4 October 2013

Forest Restoration with the Orangutan Information Centre (OIC)

Observing free living Wild Orangutans in their Forest homes is a truly beautiful experience. There is a grace and humbleness to our gentle tree-dwellin' cousins, whose very existence provides a living window into our not-so-distant forest-bound past..

It's obvious why we are so fascinated by Orangutans! they are the only great Ape species, apart from Humans, surviving on this side of the world (South-East Asia).

Chimps, Bonobos and Gorillas  never left Africa!

Just look at the love this mother orangutan clearly has for her young.

Perhaps our fascination for Orangutans stems from a naturally anthropocentric world-view which makes perfect sense when you think about it... we share 96% of the same genetic code and have a recent ancestor just 10-14 million years ago when our evolutionary paths 'diverged'.

I suppose up until now in our evolutionary journey this human-centered world-view has been absolutely essential to our survival! However now it is clear we need to make the evolutionary leap from an anthropocentric or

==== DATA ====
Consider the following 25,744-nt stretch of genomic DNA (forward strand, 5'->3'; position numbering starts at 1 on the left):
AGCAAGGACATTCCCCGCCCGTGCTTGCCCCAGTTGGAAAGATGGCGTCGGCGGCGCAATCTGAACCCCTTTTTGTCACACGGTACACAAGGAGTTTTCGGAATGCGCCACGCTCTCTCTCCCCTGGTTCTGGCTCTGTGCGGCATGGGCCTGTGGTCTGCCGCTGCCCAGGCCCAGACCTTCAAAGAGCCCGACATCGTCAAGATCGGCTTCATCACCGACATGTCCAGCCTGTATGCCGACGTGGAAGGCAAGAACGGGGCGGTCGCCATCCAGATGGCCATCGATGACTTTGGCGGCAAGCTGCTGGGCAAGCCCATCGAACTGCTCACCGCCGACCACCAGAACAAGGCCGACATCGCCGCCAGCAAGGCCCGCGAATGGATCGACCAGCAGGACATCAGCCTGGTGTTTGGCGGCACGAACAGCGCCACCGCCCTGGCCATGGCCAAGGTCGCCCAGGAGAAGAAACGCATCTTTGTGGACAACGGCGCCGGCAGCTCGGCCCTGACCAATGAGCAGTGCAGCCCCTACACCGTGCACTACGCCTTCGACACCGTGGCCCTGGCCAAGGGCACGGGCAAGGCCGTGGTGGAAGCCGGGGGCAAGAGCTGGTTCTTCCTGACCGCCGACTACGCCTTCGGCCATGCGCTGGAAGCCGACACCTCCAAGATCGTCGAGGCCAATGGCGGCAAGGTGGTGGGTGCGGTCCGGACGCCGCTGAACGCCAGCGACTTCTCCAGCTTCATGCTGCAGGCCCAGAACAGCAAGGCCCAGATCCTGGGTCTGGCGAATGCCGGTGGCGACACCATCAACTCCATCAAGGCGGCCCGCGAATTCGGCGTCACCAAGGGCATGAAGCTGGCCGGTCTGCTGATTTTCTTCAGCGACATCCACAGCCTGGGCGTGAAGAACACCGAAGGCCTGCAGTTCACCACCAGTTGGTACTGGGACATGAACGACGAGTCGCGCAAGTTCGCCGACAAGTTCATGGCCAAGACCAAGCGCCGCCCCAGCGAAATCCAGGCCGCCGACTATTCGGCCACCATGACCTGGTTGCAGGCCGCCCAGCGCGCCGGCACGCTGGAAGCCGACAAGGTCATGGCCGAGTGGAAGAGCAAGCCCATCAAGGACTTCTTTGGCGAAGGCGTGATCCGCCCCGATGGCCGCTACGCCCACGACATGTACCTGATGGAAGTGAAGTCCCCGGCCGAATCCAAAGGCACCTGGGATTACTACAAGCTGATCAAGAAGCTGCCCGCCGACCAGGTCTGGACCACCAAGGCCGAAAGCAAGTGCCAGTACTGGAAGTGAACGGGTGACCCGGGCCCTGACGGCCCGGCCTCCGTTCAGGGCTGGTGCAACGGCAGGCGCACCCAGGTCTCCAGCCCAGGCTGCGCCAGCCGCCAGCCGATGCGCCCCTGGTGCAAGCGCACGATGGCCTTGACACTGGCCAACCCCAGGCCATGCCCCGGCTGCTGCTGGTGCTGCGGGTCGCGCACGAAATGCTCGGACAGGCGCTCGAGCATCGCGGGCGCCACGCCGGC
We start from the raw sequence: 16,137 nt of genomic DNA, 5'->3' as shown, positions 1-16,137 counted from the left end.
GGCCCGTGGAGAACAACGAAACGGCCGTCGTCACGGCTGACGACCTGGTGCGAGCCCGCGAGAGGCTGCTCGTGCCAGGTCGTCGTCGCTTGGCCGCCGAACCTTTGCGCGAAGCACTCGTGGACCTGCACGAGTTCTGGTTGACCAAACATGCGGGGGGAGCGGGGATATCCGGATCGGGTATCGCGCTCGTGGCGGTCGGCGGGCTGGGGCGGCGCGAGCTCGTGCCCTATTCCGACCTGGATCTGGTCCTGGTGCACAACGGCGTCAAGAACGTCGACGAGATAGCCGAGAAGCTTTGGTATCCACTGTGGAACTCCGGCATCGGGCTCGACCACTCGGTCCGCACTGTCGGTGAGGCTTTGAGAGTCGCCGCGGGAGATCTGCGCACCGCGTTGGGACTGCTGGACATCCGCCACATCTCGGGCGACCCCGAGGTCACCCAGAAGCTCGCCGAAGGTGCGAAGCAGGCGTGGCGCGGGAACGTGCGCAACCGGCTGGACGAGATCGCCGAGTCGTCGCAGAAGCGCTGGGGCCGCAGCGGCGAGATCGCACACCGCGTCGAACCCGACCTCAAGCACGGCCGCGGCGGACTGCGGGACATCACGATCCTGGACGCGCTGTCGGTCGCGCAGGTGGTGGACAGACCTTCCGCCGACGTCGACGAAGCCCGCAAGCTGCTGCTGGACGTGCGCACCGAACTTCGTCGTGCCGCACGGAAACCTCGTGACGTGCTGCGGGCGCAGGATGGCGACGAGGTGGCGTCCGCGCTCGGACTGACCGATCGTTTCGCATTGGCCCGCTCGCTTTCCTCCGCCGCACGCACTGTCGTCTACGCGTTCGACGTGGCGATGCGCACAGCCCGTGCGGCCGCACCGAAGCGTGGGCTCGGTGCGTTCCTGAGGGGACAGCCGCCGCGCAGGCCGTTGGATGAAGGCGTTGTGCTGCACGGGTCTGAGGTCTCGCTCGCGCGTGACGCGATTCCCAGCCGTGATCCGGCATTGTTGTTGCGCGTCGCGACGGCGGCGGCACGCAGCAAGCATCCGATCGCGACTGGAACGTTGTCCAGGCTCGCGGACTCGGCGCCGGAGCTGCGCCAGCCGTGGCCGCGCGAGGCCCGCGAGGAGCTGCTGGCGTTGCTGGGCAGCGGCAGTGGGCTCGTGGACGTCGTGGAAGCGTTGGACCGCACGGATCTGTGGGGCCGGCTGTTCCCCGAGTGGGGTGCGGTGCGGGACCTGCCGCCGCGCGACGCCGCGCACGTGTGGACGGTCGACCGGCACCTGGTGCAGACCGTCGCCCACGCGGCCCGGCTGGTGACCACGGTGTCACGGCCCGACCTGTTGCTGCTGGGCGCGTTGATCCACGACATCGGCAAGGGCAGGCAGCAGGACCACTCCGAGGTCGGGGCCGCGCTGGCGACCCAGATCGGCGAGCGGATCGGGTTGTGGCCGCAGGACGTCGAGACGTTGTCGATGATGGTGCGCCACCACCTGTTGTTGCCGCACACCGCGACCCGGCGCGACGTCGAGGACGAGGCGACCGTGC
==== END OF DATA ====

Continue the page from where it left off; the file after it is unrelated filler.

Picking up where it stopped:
human-centered world-view to a more holistic 'bio-centric' perspective that recognizes the inherent value of all living beings which form the living biosphere.

Sometimes I even feel like the focus on our red-haired cousins overshadows all the forgotten species of the rainforest who are often equally rare and endangered compared to the more charismatic mega-fauna which dominate conservation efforts (Tigers, Rhino, Elephant).

As an example, check out this awesome article 'Forgotten species: the overlooked Sumatran striped rabbit' describing one of the many rare and threatened species found in Sumatran rainforest.

What a funky little critter! I had no idea they existed until recently.

The beauty of Orangutan conservation is that if we protect and restore Orangutan habitat, we're automatically conserving a huge range of species which make up the super-organism of a Forest eco-system.. (not just animals.. also plants, fungi, bacteria, the whole web)